"I wanted to do what I could to help these people in despair," Tarek Obaid explains.
Sometimes people are wounded as deeply by the way others react to their injury as they are by the injury itself. This is particularly true when that injury happens to a person's face or hands.
Tarek Obaid, of Riyadh, Saudi Arabia, recognized the anguish that accompanies extreme facial injury, and he wanted to help. At 35 years old, he became one of the youngest Mayo Clinic benefactors to reach Philanthropic Partner level, Mayo's highest level of recognition, with a $10 million gift to support reconstructive transplantation. Reconstructive transplantation at Mayo Clinic includes hand and, in the future, face transplants for patients who require complex reconstruction that conventional methods cannot address.
To understand what led someone this young to give a gift of this magnitude, is to recognize the relationships that have influenced Tarek.
"My parents have been the most important people in my life," he says. "My late father gave his guidance and strong support in my upbringing, in university and in the business world. And my mother. She's the one who's always been there for me, the one I could talk to.
"Growing up, our family always believed that it's important to give. And if we found ourselves in a position to give, we wanted to give to a place that could save lives, or change the meaning of life for people."
Those values influenced Tarek's long-held interest in the latest medical treatments, which he followed by reading scientific reports and staying current on emerging medical technologies. When his father became ill, Tarek became even more involved.
"My father died of cancer," he says. "Unfortunately we weren't able to help him. So now I want to know about everything that's new in medicine. I'm driven to do this."
In 2009, Tarek made his first trip to Mayo Clinic, where his visit was coordinated by a childhood friend, Samir. In fact, Samir Mardini, M.D., is a professor of surgery and a facial reconstructive surgeon at Mayo Clinic.
"Samir and I became friends when I was less than a year old," says Tarek. "Samir's father was the physician who gave my brother and me our first vaccinations when we were just kids."
Eventually, the friends grew up and pursued different careers. Tarek left for Geneva, Switzerland, to attend school, and later he went on to Georgetown University. Following college he worked in investment banking and real estate before founding his own company, PetroSaudi, in 1995. Dr. Mardini also attended Georgetown University. He continued on to become a surgeon, joining Mayo Clinic's Department of Surgery in 2006.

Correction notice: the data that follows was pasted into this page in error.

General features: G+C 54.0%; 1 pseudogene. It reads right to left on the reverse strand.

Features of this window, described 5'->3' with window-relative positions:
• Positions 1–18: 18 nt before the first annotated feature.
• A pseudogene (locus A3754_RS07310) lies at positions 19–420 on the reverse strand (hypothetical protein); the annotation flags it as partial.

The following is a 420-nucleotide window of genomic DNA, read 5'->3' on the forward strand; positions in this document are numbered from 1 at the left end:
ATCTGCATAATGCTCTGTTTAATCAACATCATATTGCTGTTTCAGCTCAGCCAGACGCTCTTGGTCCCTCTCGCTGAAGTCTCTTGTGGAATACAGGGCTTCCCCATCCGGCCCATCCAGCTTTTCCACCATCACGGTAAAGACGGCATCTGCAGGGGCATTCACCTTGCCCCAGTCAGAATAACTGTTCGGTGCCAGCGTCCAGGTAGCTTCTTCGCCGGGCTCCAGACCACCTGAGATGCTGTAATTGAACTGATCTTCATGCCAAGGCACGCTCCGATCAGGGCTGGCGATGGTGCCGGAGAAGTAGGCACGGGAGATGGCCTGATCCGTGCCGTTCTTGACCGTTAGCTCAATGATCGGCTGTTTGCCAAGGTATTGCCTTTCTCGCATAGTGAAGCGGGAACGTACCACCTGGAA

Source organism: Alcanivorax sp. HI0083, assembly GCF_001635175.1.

Inspired by his father's illness and his own experience as a Mayo Clinic patient, not to mention his respect for the work of his friend Samir, Tarek's ideas about medical care and his interest in new discoveries and treatments took shape.
"Traumatic injury, for instance, changes the way people live their lives," says Tarek. "If people have a disability that everyone sees when they go outside, eventually they stop wanting to leave their home. And that's horrible. I wanted to do what I could to help these people in despair."
Knowing that Mayo is the place that can make a difference, he decided to support reconstructive transplantation at Mayo Clinic in honor of his parents, Essam and Dalal Obaid. His gift establishes the Essam and Dalal Obaid Center for Reconstructive Transplant Surgery. It includes an honored scholar position named after his grandfather Ahmad Obaid, as well as an endowed program fund and an operating fund, also named in honor of the Obaid family.
"With severe facial deformity, people can live, but not be 'alive,' " says Dr. Mardini. "This gift changes that by helping people gain or regain their quality of life."
Tarek's mother, Dalal says, "We're so proud of this gift. As a mother, it sickens me to read in the papers about the sons and daughters disfigured from tragic accidents and injuries. But now, seeing my son has done this — it's a blessing and I feel I extend this blessing to other mothers."
"We make this gift in honor of the Obaid family values, particularly hope," says her son. "My family considers hope the most powerful emotion. It's hope that provides the fortitude to persevere, and it's hope that gives people strength.